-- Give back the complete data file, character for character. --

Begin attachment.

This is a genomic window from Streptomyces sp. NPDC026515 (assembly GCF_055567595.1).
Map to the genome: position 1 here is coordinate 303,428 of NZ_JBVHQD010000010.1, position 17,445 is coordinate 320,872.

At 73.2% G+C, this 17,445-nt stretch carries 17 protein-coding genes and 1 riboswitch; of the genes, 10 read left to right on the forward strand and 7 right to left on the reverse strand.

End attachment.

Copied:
This is a genomic window from Streptomyces sp. NPDC026515 (assembly GCF_055567595.1).
Map to the genome: position 1 here is coordinate 303,428 of NZ_JBVHQD010000010.1, position 17,445 is coordinate 320,872.

At 73.2% G+C, this 17,445-nt stretch carries 17 protein-coding genes and 1 riboswitch; of the genes, 10 read left to right on the forward strand and 7 right to left on the reverse strand.